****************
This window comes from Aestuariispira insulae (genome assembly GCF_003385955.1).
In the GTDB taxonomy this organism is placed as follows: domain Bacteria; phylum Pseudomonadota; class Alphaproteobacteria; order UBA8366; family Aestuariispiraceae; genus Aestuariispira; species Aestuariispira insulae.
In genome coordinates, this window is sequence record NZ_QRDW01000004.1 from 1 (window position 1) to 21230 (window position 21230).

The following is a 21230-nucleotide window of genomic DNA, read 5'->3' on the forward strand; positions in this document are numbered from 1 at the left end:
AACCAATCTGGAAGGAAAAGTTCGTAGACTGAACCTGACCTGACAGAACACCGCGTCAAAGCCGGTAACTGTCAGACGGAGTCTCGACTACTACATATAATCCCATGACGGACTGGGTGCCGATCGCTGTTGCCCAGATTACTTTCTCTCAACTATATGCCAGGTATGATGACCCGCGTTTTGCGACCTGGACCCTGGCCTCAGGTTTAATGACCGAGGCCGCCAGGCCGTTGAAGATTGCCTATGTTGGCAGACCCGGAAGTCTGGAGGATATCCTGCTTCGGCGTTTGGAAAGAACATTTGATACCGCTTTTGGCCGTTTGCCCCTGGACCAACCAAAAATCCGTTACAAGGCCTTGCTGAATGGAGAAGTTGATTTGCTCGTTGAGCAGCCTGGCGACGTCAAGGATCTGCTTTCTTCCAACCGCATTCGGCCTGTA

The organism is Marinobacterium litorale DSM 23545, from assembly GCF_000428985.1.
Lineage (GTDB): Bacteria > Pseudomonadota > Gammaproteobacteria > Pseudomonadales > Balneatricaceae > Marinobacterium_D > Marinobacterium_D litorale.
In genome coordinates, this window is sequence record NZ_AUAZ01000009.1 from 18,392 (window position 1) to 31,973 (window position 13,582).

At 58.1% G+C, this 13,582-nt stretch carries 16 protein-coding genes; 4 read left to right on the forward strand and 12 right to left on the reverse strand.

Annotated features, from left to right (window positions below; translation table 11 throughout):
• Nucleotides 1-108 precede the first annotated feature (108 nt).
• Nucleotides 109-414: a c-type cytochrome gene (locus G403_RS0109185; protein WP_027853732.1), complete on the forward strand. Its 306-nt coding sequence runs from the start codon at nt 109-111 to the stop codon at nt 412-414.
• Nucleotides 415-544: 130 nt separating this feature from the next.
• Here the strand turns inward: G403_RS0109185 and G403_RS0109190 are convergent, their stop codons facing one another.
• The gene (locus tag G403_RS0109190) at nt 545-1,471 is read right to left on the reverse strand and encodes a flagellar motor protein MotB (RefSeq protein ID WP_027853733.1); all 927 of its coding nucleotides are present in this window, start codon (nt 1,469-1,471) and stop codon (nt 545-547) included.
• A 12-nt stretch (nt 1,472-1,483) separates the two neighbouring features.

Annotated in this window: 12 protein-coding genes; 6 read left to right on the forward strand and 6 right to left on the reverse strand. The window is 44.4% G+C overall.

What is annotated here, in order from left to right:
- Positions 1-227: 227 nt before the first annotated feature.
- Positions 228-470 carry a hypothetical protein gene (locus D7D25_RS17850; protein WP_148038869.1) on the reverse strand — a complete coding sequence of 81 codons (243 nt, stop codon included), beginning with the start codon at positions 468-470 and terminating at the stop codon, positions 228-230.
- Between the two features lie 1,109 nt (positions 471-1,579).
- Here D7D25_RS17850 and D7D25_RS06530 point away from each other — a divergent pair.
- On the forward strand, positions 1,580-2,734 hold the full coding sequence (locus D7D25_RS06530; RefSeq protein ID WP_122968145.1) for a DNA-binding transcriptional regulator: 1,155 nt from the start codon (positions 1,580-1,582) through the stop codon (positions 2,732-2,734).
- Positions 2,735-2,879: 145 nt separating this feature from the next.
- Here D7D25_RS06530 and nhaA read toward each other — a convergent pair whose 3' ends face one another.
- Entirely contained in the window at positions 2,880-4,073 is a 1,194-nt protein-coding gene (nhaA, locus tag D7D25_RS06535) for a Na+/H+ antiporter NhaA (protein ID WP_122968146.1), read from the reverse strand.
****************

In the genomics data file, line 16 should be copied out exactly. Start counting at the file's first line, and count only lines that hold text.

• A 12-nt stretch (nt 1,472-1,483) separates the two neighbouring features.